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Focussing on WQS for designated areas, the approach was not addressing the problems but instead was shifting them to other environmental compartments or areas Scheuer Between and , EU water legislation began focussing on the pollution emanating from urban wastewater and agricultural run-off.

However, this approach alone was also seen as ineffective in achieving ecosystem health quality objectives Scheuer , and the Fourth EAP — initiated a sectoral approach, linking environmental degradation to strategic economic sectors Scheuer Although these EU water laws were successful for addressing specific pressures, they were looking at them in isolation European Commission b , with compliance efforts focussing on some components of the environmental system.

As a result, the standard water policy was discipline-specific England et al. Seen as incoherent Kallis and Nijkamp as well as fragmented Bone et al. For meeting the increasing demand on water, EU policy favoured resource development to expand supply through the public planning and funding of hydraulic infrastructures. Policy makers started to question the potential of water quality objectives to improve the ecological quality of water bodies.

In addition, setting universal quality objectives was seen as too limited as a frame of reference and policies based solely on water quality could not assure the achievement of restoration goals for freshwater systems in their entirety Schneiders et al. Increasingly clear was the need for integration, coordination and, for systems-level, decision-making in water management problems. New regulatory approaches were promoted, which explicitly aimed to take nationally diverse conditions into consideration Holzinger et al.

In addition, with the subsidiarity principle being a general principle of action with the Single European Act and the Maastricht Treaty , interventionist models were increasingly becoming politically less legitimate. The Fifth EAP set the vision for the integrated management of freshwaters. It was proposing a ' framework for MS to improve the ecological quality of all surface waters by taking measures to control pollution from point and diffuse sources, as well as other anthropogenic factors affecting water quality so as to maintain and improve the ecological quality of Community surface waters with the ultimate aim of achieving good ecological quality ' European Commission Some of its definitions capture better the ecological intentions of the WFD and help with the interpretation of some of the ambiguous terms used in the Directive 7 years later.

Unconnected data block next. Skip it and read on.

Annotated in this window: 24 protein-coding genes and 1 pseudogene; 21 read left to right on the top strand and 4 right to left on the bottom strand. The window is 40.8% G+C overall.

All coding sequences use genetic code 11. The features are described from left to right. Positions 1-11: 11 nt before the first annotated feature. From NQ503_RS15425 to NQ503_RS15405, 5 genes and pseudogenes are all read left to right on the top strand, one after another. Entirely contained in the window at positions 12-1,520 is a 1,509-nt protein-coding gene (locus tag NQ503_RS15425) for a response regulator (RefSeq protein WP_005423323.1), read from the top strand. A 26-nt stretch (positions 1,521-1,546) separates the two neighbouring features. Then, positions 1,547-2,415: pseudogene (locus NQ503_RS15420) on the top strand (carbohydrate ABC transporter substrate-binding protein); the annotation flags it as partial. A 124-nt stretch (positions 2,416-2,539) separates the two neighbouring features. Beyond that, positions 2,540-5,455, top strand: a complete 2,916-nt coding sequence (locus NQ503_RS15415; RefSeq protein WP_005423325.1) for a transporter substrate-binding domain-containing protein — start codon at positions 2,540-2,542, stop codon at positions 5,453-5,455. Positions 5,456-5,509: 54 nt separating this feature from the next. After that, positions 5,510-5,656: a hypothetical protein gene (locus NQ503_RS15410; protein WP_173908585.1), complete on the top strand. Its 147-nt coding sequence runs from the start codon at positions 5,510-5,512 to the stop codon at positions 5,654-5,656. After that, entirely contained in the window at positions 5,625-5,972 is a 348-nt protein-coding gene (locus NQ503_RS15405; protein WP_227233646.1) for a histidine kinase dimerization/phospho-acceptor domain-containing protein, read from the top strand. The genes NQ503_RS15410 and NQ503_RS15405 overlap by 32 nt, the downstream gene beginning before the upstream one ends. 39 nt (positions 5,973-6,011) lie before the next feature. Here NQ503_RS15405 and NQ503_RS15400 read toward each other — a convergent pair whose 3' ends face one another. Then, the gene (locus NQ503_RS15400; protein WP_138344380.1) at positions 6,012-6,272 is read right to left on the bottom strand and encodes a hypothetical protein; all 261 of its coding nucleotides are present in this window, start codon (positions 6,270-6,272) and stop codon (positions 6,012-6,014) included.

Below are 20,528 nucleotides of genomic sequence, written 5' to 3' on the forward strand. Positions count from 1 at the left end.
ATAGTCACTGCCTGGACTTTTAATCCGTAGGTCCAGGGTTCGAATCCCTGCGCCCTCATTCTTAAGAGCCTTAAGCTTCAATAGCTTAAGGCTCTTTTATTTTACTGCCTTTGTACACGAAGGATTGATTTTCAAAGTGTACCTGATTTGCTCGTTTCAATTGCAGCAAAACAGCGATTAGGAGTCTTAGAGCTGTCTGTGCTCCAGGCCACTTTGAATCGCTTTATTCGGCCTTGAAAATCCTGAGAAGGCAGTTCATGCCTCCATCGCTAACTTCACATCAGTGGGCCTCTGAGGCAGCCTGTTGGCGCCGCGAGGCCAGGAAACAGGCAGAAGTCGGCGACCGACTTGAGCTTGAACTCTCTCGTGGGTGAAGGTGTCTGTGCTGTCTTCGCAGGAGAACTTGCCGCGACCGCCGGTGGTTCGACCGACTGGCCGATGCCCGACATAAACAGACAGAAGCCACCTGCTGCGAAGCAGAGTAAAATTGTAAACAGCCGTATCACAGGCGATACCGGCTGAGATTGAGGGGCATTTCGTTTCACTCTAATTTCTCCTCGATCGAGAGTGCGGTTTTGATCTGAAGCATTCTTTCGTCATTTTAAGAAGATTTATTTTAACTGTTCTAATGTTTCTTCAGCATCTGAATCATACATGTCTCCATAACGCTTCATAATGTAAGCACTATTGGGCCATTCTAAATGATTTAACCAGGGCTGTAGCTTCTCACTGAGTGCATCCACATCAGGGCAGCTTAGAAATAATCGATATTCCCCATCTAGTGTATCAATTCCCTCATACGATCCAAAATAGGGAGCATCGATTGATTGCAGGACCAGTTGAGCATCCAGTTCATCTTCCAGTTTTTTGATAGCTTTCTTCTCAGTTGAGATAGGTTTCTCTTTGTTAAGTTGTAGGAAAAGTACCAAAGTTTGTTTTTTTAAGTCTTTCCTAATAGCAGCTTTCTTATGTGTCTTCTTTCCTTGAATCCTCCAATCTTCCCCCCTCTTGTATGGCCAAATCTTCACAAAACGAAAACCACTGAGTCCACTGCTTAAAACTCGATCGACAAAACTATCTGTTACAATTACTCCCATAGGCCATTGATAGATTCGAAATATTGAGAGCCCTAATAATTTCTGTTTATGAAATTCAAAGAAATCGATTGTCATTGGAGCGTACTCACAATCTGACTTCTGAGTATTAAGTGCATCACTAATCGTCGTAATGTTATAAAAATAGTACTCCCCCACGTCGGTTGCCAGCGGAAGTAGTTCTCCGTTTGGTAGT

For example, the proposal offers a ' procedural approach allowing the elaboration of solutions tailored to the needs in individual waters ' and acknowledging the ecological variability across different regions of the Community, the ecological quality defined by qualitative terms leaving to MS the ' specifications and the adaptation to local conditions of ecological quality for individual surface waters '. The purpose of the proposal was to create the necessary framework to make MS define and implement measures to obtain good ecological quality.

In the mids, supported by the emergence of integrated watershed management International Conference on Water and Environment in Dublin, the United Nations Conference on Environment and Development in Rio de Janeiro, both in , the thrust towards river basin management gained momentum in the EU, and the need for an overall framework to manage freshwater resources was established Hooper After a widespread consultation process and a conference in May , the need to overcome fragmentary water policy and establish a single piece of framework legislation emerged Hooper In , a Communication of the European Commission on the water policy of the Community called for a Framework Directive European Commission in order to ' concentrate, rationalise and standardise, as well as improve the efficiency of European water protection legislation ' Dworak et al.

Nearly a decade since the Council identified for a first time the need for a more comprehensive water legislation in and several interim steps, the Commission finally published its proposal for a WFD COM 97 49 in February , replacing the Ecological Quality of Water proposal European Commission Through the co-decision process between the European Parliament and the European Council of Ministers that was intensive and complicated and after 2 years of intense political negotiation and compromise Kaika and Page , the WFD was finally published, coming into force on 22 December Regarded as the most significant piece of European water legislation to be produced for over 20 years, the WFD has been widely recognised as the 'constitution' of water-related legislation in the European Union aiming to deliver a revolution away from the conventional sector-based strategies towards IRBM Cao and Warford ; Solimini et al.